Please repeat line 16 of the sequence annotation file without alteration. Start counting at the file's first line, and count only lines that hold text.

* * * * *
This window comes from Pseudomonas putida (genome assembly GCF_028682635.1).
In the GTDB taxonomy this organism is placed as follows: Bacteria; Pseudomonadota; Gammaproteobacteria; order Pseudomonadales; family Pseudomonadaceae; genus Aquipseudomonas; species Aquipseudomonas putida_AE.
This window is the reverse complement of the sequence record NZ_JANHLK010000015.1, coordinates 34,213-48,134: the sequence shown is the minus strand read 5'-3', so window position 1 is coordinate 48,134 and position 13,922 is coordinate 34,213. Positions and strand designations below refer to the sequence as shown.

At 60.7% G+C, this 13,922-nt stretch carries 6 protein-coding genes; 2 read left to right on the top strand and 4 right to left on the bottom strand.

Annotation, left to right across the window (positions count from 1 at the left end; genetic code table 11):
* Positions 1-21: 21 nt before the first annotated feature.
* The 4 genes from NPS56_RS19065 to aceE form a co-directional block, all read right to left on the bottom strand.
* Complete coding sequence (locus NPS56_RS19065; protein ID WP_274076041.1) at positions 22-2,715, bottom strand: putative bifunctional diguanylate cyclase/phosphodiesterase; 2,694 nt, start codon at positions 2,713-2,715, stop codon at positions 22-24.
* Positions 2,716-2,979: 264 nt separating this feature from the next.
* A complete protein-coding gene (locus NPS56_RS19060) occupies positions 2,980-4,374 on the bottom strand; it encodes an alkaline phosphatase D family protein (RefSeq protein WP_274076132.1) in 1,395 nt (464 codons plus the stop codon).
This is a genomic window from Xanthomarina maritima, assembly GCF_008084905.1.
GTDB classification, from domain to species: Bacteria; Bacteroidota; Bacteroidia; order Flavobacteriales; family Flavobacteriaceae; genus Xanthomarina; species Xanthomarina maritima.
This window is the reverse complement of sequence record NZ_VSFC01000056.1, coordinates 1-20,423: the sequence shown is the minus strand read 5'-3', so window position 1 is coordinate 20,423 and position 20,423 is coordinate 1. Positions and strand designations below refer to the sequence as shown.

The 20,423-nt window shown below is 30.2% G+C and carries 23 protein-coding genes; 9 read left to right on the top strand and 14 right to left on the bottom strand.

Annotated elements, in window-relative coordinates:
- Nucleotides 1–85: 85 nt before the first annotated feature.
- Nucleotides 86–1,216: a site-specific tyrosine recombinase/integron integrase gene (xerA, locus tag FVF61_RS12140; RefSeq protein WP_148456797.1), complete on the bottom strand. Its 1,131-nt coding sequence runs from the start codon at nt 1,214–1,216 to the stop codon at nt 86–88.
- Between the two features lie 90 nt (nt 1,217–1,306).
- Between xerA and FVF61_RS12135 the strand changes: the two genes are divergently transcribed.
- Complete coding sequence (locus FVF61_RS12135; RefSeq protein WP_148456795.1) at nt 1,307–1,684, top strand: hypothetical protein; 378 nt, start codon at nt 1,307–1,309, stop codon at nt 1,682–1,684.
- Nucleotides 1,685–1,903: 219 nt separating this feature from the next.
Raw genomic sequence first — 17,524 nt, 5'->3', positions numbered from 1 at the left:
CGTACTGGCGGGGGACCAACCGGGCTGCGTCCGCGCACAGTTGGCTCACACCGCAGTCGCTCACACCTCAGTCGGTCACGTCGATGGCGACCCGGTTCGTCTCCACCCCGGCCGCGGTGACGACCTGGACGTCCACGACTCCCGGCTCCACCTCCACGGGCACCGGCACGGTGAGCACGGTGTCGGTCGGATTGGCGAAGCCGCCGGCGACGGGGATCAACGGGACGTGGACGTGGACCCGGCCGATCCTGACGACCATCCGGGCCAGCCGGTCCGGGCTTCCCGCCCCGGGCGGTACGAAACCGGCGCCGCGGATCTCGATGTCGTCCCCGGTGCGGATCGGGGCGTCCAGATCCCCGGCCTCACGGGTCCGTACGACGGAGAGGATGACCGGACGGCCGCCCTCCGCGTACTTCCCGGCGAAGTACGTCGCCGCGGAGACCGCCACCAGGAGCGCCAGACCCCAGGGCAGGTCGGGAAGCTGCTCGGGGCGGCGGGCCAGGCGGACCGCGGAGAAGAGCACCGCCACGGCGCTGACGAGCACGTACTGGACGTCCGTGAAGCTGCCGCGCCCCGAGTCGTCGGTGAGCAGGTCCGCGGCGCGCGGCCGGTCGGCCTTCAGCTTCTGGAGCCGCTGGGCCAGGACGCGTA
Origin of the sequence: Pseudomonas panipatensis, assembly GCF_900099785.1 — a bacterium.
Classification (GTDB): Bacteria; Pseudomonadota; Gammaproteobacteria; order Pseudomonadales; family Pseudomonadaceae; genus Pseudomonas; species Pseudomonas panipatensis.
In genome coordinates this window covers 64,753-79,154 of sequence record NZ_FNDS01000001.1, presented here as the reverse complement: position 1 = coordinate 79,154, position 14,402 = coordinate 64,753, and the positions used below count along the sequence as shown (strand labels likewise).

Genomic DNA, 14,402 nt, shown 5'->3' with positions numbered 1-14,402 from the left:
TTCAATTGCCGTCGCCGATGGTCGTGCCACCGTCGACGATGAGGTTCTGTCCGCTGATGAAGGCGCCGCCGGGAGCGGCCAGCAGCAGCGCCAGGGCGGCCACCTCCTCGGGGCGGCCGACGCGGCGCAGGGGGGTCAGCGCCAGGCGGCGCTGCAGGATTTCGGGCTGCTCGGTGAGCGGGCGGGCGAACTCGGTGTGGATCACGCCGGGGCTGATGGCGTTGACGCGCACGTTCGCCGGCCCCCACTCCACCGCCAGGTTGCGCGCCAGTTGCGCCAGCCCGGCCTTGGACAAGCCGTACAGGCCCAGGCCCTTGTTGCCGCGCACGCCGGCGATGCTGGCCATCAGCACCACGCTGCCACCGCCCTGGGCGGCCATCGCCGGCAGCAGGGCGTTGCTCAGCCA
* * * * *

- Nucleotides 1–85: 85 nt before the first annotated feature.